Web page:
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By Klint King, Defensive Coordinator, Richland High School (TX)


Although Trap coverage is a solid answer for bubble or stick route RPOs in 3x1 formations. Shortening space for the outside linebacker allows him to be a better run support defender. But at Richland High School (TX) defensive coordinator Klint King is still able to apply Trap rules to defend four vertical routes. The Rebels are a split field coverage outfit that used Trap coverage to give up only four completions on 30 RPO attempts last fall. Read the report. Read the report...

 



By Klint King
Defensive Coordinator
Richland High School (TX)
Twitter: @klintking

 

 

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Introduction

Our “trap” trips coverage is just one call we use to help defend an offenses RPO concept. This call allows our conflict defender to be in a better position to defend the run and pass. Shortening the space and number of receivers our outside linebacker is responsible for allows him to be a better run support defender. Trap is best when expecting a bubble/stick or stop route concept. However the rules we have in place make it is still safe to run if the offense runs a 4 vertical concept. We are a split field coverage team against any two by two set, but normally we flip to a full field coverage against any 3x1 sets. Our base alignment as a 4-2/4-3 defense to a 3x1 set is shown below (Diagram 1).

Slide1

Our base alignment is an over front to the trips. The alignment of our run/pass conflict player ($) is 4 yards on the outside shoulder of the number 3 receiver. This alignment is to try and put doubt in the quarterback’s mind. We want the QB to be unsure of whether the number three receiver will be open or not. We base out of a cover two concept to the three receivers. This means the $ could be responsible for any of the three receivers in pass responsibilities. Our trap alignment is show below (diagram 2).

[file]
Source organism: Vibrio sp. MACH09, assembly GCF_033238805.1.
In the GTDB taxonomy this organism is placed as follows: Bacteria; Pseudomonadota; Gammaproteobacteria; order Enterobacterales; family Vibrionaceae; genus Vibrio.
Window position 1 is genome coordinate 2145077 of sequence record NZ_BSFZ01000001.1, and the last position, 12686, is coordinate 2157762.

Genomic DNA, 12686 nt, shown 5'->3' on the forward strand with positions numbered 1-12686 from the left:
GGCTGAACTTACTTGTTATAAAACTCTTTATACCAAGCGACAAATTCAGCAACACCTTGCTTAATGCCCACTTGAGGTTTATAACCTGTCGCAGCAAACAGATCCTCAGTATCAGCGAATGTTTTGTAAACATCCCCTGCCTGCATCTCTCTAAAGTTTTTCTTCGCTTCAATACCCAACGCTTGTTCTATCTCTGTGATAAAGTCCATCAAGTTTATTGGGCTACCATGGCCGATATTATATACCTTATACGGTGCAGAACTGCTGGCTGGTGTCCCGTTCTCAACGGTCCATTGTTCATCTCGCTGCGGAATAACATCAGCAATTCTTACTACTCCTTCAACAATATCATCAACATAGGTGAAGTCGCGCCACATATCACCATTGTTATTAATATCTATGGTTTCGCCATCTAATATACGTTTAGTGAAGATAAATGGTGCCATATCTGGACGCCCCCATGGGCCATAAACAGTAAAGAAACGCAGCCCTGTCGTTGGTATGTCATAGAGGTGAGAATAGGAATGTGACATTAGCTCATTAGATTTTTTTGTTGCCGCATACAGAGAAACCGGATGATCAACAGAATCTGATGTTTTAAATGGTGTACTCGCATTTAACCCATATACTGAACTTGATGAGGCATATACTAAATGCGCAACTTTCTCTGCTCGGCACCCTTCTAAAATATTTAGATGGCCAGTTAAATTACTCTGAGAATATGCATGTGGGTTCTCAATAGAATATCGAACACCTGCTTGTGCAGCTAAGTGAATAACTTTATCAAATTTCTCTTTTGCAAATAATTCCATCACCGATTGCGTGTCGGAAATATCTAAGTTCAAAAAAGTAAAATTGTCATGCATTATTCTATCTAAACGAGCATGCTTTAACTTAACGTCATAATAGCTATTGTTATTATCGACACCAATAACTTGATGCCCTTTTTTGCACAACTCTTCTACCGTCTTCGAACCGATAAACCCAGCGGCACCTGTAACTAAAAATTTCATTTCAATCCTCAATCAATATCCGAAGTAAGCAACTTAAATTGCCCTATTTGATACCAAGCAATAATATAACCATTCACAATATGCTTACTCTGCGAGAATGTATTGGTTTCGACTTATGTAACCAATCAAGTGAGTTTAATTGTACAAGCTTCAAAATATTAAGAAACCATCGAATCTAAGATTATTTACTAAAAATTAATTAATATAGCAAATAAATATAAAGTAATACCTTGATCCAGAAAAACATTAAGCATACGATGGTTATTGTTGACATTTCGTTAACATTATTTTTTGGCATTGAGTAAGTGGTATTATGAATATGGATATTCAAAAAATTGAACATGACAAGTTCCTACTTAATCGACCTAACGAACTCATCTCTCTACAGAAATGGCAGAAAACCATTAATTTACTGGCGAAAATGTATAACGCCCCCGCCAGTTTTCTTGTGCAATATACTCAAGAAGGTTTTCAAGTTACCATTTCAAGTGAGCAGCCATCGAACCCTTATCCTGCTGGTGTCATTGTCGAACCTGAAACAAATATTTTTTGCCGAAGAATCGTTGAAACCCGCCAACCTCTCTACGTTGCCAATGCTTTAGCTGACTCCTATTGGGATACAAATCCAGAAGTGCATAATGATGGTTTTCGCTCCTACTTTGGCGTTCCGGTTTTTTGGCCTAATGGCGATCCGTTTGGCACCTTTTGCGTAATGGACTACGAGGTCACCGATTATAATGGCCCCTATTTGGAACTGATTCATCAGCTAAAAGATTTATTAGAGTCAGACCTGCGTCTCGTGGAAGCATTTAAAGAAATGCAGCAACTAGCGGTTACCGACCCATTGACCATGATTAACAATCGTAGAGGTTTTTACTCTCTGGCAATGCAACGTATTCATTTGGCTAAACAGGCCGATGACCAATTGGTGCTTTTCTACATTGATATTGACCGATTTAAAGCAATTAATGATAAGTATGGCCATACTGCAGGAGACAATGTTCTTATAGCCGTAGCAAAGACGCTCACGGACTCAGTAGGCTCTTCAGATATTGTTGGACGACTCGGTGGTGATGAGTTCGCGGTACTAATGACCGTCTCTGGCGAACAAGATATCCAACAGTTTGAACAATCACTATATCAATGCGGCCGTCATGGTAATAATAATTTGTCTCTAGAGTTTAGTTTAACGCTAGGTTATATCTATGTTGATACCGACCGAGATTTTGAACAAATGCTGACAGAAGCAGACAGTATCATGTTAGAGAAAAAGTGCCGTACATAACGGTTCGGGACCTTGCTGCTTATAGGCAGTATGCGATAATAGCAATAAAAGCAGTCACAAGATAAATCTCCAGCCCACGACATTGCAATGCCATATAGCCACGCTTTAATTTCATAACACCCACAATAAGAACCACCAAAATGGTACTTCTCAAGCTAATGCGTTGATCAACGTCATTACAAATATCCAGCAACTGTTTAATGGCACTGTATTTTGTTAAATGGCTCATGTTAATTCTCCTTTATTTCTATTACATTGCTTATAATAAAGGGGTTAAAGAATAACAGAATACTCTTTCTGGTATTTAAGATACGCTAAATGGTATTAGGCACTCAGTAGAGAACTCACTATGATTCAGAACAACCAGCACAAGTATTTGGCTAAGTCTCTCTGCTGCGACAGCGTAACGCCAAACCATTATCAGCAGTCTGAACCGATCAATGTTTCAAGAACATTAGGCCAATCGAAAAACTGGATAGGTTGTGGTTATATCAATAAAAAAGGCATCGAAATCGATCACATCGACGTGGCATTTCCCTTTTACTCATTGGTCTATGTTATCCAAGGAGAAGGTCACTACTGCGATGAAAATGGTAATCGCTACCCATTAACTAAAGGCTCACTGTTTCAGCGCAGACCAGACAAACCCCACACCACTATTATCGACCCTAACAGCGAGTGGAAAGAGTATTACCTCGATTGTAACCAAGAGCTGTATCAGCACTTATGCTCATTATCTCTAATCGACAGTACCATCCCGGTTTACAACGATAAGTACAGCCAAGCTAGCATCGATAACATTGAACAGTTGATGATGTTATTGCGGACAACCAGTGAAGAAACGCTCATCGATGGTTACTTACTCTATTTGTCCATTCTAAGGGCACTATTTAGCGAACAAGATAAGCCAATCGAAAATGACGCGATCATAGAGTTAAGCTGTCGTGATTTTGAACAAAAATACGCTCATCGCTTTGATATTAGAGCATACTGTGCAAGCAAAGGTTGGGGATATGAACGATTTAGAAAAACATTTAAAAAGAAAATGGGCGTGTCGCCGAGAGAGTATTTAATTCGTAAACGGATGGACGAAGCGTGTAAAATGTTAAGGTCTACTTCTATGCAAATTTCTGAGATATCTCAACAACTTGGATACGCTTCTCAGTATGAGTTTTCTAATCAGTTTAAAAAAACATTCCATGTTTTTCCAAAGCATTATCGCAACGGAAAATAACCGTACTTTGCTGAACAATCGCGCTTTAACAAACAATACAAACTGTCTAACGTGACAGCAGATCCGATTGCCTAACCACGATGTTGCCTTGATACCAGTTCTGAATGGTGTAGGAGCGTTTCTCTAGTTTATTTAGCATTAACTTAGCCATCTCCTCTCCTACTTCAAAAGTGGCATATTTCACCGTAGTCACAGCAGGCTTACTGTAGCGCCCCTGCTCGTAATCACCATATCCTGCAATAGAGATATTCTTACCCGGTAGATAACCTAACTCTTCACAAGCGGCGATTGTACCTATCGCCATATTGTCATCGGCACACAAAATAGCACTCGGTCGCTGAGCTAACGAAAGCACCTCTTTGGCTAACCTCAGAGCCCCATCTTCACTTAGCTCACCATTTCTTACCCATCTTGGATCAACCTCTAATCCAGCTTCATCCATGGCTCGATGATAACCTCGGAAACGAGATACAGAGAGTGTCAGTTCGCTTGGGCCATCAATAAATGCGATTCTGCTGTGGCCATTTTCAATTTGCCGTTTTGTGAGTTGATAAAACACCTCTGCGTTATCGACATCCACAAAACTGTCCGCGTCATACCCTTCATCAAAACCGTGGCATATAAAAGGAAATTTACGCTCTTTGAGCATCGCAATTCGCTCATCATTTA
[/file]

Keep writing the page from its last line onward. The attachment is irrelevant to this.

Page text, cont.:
Slide1

As you see in the diagram above, we will work out of our base alignment immediately before the snap to shorten the formation.

Alignment Rules

Slide3

Above you see where the base alignments should be as the ball is snapped. We want the corner and free safety to hold their movements as long as possible. The longer we can disguise the movement of our secondary, the better off we will be.

Strong Safety: The $ moves his alignment from outside the number 3 receiver to the inside shoulder.

Corner­: The corner moves, according to the snap count, to trap the outside hip of the #2 receiver.

Free Safety: The free safety moves his alignment from 10x2 inside the #2 receiver, to 8x1 inside the #1 receiver.

Weak Safety: The weak safety base alignment is 10x2 outside the end man on the line of scrimmage.

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  • How moving the Strong Safety’s alignment allows him to be both a QB player on zone read and an underneath defender on the stick route RPO.
  • How he trains the Weak Safety to be the force defender to the weak side and still help with any vertical by number three.
  • The DL adjustment Coach King will make to allow the Mike linebacker to be closer to his drop while protecting the weak side run game.
  • The post-snap movement Coach King will use to allow the Mike linebacker to play the QB in zone read schemes.
  • Plus narrated and raw game film of this concept.

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Conclusion

The installation of this coverage into our playbook has been an extreme advantage. The use of this coverage along with the other adjustments we utilize to defend RPOs is a threat that has often kept the offense from attempting RPOs against us. There are many adjustments and tweaks to alignment that you can utilize to match the ability and skill level.

Meet Coach King: Coach King has been coaching in Texas for 11 years with 7 years of experience as a coordinator. The last 2 years with Coach King as coordinator for Richland High School, the team has gone 21-5 and led the district both years in total yards given up per-game. During the last 2 years, the defense has set school records for yards per rush (2016), turnovers (2017), sacks (2016-2017), and defensive touchdowns (6-2016, 12-2017).

 

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